17. Shot Caller

SHOT CALLER could’ve easily been a typical, bargain bin thriller about drugs and gangs where a man goes so deep into an organization that he can’t come back. Throw in a few shower-shanking scenes and racial tensions and you got yourself a midnight movie! But SHOT CALLER raises above many tropes of the genre and comes out a smart, intense, and poignant story about the nature of the prison system. Nikolaj Coster-Waldau is terrific as Jacob, a totally normal man who is sent to jail for accidentally killing his friend in a car crash, and to survive in the clink has to join a gang, and comes out of the prison system and integrated criminal. A very real aspect of incarceration is depicted here, and it doesn’t shy away from grit or heavy thematic elements. It’s not a perfect film but is certainly more than worthy of your money, and one I would’ve like to see get wider exposure.

16. Detroit

Director Kathryn Bigelow and writer Mark Boal work very well together, having before collaborated on Oscar-winning films THE HURT LOCKER and ZERO DARK THIRTY. Their third feature together, DETROIT, had high hopes of living up to those same movies. On a purely cinematic level, they did a bang-up job, creating a taut, intense, timely, if not slightly overlong thriller about a relatively unknown event during the Civil Rights era. The film has all the trademarks of a Bigelow film, featuring a shooting style more closely-related to LOCKER, creating a visceral and challenging experience. But despite strong reviews and coming out during the quiet August month the movie failed to make an impact. Finishing at only $16 million at the box office, the movie was destined for big Oscar hopes but left theaters with a whimper. It’s a shame, because there’s some great work here from the cast, including John Boyega, Anthony Mackie and Jason Mitchell, with scene-stealing work from Will Poulter.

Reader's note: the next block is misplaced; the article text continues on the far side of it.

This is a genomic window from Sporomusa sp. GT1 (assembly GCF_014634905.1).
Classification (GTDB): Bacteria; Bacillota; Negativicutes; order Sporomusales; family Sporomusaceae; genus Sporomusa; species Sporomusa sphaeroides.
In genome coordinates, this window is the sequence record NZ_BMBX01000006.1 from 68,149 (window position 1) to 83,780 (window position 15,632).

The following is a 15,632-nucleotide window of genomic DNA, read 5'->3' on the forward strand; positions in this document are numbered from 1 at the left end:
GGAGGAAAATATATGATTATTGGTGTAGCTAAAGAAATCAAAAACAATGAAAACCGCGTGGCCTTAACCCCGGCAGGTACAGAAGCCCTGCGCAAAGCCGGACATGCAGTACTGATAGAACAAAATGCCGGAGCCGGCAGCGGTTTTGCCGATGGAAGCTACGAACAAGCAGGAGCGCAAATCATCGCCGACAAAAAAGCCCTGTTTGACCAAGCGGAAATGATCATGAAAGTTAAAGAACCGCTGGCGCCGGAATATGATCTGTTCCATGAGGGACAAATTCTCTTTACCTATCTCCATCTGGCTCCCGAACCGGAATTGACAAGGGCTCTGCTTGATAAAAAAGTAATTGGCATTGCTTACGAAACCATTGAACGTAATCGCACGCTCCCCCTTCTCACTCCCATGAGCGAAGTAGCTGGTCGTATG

15. Colossal

What makes this movie as entertaining as it is stimulating is that it finds an incredibly quirky, inventive way of telling its story about a woman taking charge of her own life and overcoming abuse. Anne Hathaway gives a vibrant and sympathetic performance and Jason Sudeikis gets his most challenging work to date. The movie itself stays fresh by digging deeper and deeper into the characters and going places you didn't think it would. With rave reviews and clever premise, I thought this movie would be a much bigger hit. In the end it didn't even come close to making back its $15 million budget, bringing in only around $3-4 million. This film really is a unique little gem, and you should seek it out if you haven't already.

14. Free Fire

Going into 2017 FREE FIRE was looking like one of the coolest movies of the year, and it seemed destined to breakout as an indie hit, especially because of its all-star cast. Ben Wheatley crafted an exciting, brilliantly staged and lively action flick that works best because it creates excellent character dynamics going in, only to explode into gleeful chaos where anything could happen to anyone at any time. It’s incredibly accessible and an absolute bonkers way to spend 90 minutes. I don’t know why people didn’t bite. Maybe the 70s aesthetic made people think it was a campy B-movie, and thus paid for a  more accessible theater experience. B-movie thrills are sure there, but it’s a shame more unique period films like this don’t break out more often.